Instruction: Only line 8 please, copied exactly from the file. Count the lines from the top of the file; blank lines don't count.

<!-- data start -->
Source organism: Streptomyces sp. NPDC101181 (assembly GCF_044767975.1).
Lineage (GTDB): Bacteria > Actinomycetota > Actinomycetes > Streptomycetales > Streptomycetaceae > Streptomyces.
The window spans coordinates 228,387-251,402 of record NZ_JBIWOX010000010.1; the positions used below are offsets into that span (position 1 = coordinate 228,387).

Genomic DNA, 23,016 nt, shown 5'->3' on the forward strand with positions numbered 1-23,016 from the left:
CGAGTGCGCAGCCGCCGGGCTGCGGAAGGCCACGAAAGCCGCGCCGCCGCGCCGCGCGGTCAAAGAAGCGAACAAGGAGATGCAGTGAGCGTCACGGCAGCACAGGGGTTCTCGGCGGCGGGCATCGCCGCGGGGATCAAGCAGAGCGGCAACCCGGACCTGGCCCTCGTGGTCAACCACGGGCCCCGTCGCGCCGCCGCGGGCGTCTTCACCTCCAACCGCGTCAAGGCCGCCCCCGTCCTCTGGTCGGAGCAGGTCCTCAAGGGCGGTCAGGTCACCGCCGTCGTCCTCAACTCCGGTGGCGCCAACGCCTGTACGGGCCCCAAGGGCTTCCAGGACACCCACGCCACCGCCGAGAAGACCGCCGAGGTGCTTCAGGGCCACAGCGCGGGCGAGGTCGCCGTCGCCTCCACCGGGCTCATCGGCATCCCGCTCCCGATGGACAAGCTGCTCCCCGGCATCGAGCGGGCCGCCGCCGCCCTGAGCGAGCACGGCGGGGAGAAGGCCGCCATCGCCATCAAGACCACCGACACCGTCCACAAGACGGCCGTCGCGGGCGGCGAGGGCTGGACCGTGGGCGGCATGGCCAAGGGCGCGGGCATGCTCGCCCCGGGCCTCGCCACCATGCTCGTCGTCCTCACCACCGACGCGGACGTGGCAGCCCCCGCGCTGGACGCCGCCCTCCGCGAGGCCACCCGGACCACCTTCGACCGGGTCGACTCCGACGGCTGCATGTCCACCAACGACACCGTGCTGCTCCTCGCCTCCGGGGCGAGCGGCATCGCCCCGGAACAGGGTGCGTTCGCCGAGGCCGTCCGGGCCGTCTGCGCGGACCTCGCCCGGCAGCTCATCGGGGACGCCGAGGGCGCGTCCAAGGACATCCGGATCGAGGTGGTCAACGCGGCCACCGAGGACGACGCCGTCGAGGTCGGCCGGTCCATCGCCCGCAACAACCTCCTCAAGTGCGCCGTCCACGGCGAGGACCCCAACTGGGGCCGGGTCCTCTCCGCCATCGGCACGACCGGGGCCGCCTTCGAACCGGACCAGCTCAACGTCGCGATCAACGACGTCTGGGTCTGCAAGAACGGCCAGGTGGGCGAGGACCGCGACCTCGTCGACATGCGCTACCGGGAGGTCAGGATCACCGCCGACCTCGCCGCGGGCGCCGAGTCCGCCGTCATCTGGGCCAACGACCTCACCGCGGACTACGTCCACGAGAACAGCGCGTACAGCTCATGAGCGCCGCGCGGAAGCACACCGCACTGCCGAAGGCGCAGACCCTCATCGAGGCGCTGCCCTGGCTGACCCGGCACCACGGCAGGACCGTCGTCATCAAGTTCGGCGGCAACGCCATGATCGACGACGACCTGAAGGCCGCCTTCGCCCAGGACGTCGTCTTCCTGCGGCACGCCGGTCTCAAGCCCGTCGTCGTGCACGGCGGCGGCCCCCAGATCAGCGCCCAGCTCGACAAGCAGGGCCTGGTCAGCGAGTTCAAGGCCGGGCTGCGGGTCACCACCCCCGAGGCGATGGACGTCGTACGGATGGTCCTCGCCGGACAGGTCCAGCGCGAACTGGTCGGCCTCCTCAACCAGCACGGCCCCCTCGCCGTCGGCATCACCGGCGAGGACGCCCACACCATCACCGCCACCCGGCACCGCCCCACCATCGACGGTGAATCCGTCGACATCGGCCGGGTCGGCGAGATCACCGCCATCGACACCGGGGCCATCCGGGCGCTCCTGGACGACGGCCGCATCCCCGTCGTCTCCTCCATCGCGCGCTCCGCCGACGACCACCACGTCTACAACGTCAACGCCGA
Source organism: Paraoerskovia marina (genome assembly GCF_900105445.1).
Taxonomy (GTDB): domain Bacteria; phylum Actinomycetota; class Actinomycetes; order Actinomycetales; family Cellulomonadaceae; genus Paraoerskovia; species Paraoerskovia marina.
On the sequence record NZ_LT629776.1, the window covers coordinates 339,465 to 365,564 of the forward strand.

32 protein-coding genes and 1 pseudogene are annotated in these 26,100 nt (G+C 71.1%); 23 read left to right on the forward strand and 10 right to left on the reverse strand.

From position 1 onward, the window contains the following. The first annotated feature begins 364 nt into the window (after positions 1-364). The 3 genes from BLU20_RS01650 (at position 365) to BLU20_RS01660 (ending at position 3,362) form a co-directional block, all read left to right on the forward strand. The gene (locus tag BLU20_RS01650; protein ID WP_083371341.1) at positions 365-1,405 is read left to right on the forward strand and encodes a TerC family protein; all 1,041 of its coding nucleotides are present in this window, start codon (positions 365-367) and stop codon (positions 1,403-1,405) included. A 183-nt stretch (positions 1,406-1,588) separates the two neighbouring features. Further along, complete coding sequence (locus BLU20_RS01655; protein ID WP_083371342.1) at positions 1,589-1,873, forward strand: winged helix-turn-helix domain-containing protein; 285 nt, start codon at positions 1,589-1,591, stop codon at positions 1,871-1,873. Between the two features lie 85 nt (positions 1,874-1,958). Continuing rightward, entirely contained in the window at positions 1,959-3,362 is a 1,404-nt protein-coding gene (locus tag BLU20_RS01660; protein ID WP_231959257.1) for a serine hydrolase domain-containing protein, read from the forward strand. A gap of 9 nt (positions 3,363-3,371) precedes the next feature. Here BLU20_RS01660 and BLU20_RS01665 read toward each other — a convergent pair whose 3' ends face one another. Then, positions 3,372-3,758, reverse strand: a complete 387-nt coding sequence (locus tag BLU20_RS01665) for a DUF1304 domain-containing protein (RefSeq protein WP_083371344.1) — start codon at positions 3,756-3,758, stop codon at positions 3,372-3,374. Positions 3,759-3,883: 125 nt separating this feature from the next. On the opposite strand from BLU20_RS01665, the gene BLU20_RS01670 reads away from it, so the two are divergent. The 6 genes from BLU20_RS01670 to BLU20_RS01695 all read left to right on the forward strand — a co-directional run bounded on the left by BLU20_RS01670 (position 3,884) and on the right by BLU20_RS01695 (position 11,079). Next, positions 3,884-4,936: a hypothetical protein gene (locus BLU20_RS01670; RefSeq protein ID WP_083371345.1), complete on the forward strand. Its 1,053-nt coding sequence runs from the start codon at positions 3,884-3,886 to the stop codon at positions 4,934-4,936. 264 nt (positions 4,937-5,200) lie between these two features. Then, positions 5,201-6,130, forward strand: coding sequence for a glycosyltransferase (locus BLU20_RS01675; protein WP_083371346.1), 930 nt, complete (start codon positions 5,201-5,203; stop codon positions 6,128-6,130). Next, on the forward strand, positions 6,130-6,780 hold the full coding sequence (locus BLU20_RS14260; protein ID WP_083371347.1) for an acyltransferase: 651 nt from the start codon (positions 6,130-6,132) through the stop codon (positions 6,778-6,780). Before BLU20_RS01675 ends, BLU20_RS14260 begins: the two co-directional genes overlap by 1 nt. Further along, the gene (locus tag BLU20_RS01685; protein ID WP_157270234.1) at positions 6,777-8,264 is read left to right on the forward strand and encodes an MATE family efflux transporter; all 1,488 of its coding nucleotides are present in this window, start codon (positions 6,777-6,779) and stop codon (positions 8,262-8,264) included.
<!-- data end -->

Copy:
On the sequence record NZ_LT629776.1, the window covers coordinates 339,465 to 365,564 of the forward strand.